Get all the latest news on coronavirus and more delivered daily to your inbox. Sign up here.
Maj. Gen. Hossein Salami, who took over from Qassem Soleimani after he was killed in a U.S. drone strike in January, hailed the “unique technology” during a ceremony last Wednesday.
Salami claimed the device can detect someone with coronavirus in five seconds or within 300 feet.
“This is an amazing scientific technique that has been tested across various hospitals,” he reportedly said. "The technology could set the basis for the detection of all kinds of viruses."
But when asked about the device by a reporter for a Turkish news agency, a spokesman for Iran’s health ministry said the device had not been approved by official bodies. Separately, a spokesman for Iran’s President Hassan Rouhani also warned citizens of “false advertisements for vaccines, drugs or innovative detection kits.”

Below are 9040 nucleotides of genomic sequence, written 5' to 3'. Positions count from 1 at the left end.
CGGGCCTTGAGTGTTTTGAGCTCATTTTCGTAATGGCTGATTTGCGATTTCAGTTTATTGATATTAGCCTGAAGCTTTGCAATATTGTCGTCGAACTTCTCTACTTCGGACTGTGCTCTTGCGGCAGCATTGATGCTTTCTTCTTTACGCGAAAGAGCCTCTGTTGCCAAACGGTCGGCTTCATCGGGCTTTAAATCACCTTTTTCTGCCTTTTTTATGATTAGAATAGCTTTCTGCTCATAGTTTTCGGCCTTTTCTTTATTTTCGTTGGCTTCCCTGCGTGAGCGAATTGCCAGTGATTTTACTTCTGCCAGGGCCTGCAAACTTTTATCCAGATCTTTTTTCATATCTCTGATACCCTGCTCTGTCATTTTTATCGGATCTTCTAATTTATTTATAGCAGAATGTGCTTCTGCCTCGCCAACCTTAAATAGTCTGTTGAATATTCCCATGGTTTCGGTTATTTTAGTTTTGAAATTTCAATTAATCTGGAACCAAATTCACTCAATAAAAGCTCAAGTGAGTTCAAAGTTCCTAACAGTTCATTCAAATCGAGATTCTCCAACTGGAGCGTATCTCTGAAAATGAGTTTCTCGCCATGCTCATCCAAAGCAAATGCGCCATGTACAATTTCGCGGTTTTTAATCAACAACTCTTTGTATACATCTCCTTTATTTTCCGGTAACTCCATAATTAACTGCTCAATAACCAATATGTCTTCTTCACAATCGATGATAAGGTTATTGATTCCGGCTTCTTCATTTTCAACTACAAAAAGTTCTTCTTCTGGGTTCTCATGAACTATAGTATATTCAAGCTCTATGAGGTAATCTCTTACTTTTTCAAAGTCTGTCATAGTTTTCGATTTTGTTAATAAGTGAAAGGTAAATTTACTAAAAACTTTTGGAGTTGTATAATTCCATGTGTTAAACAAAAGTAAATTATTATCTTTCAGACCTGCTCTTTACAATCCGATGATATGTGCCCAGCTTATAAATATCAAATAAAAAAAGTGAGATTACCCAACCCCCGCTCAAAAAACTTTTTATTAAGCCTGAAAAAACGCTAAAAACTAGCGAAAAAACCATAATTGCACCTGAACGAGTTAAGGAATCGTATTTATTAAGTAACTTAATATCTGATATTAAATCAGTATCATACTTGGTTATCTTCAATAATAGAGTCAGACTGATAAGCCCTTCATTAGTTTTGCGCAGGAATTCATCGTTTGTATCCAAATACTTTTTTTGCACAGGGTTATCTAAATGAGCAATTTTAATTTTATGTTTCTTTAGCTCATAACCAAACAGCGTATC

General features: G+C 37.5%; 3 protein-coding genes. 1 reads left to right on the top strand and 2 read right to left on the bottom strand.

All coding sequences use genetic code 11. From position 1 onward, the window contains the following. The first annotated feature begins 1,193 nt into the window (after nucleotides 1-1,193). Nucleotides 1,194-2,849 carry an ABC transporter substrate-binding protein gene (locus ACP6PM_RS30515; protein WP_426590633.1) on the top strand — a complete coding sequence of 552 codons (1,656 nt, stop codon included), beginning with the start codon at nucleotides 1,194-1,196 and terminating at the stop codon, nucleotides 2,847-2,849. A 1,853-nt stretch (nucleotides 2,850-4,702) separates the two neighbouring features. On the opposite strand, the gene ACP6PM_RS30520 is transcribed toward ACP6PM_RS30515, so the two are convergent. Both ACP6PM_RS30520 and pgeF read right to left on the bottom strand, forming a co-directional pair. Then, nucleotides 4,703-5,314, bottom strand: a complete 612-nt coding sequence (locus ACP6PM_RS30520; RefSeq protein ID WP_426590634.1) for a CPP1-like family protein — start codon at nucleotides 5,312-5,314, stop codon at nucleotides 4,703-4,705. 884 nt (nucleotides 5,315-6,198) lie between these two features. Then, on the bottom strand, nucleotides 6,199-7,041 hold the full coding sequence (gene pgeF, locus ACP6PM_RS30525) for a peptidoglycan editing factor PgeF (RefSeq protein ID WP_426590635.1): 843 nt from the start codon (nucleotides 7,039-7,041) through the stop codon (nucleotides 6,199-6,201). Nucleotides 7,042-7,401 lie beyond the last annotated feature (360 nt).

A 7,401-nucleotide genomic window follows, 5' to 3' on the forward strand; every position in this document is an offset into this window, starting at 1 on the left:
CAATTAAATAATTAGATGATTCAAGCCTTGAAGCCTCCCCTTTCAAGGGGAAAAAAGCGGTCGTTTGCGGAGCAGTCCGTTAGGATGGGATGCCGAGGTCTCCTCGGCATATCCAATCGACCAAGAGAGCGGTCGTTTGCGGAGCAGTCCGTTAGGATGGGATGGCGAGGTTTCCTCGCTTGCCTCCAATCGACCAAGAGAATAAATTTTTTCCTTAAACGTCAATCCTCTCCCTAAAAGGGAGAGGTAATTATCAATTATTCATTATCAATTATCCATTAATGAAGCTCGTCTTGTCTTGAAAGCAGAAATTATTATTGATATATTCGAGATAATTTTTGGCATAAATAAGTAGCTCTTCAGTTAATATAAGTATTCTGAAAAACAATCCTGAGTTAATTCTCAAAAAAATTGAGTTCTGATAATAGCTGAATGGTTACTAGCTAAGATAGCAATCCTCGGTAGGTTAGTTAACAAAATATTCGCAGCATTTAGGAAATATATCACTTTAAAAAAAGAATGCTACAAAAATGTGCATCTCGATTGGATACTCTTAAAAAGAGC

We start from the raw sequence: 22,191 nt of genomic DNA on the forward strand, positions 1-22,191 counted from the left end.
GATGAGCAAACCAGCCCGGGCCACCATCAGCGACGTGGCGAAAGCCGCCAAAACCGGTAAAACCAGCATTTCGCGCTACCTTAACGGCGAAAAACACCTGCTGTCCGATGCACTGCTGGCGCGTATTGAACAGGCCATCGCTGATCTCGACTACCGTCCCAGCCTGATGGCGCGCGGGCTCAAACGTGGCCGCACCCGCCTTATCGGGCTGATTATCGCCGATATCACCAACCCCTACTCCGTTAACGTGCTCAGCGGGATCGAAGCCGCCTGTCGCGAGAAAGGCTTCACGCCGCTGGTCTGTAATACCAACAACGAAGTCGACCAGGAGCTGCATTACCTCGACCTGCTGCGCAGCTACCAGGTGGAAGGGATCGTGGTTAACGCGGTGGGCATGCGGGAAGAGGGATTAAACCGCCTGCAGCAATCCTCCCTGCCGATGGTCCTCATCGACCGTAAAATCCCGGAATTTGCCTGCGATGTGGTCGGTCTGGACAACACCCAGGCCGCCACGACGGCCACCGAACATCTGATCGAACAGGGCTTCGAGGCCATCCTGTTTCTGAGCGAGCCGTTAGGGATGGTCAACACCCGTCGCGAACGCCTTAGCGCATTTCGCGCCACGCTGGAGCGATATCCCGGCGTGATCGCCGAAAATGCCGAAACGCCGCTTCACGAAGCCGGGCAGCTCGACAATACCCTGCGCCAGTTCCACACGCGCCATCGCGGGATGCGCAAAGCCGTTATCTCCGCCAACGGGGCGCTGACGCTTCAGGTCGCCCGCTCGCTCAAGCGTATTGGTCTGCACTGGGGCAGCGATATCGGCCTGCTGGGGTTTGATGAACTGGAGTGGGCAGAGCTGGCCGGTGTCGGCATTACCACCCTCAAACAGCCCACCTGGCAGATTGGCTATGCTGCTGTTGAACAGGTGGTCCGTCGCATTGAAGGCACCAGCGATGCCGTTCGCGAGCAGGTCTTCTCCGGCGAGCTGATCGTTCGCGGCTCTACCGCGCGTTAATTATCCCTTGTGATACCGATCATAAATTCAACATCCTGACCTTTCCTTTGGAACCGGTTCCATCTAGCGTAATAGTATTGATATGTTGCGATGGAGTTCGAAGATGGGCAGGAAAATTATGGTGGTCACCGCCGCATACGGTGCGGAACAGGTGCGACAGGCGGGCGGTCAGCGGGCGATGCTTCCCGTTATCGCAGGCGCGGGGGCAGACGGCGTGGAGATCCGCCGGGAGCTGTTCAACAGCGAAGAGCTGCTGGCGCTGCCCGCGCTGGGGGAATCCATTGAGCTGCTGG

The device appears to resemble one that was peddled by fraudsters as a “bomb detector” across the Middle East over the past decade, according to BBC News reporter Shayan Sardarizadeh. The tweets were first cited by Vice News.
Iran on Monday began reopening parts of its sanctions-choked economy, despite being one of the countries hardest hit by COVID-19.
Stores from high-end malls to the meandering alleyways of Tehran's historic Grand Bazaar opened their doors, though the government limited their working hours until 6 p.m. Restaurants, gyms and other locations remain closed.
On Monday, Kinoush Jahanpour, a health ministry spokesman, updated the country’s official death toll to 5,209, with more than 83,500 confirmed cases. But there are suspicions the real number in both cases is far higher.
Mosques and shrines remain closed, even with the holy Muslim month of Ramadan approaching later this week.
Rouhani said some sites will likely open May 4, around 10 days into Ramadan, although Supreme Leader Ayatollah Ali Khamenei, who has the final say, has already suggested mass gatherings may be barred throughout the month.
Elsewhere on Monday, Mohammad Javad Zarif, Iran’s foreign minister, used a meeting with Syrian President Bashar Assad to call on the U.S. to lift sanctions imposed on both countries.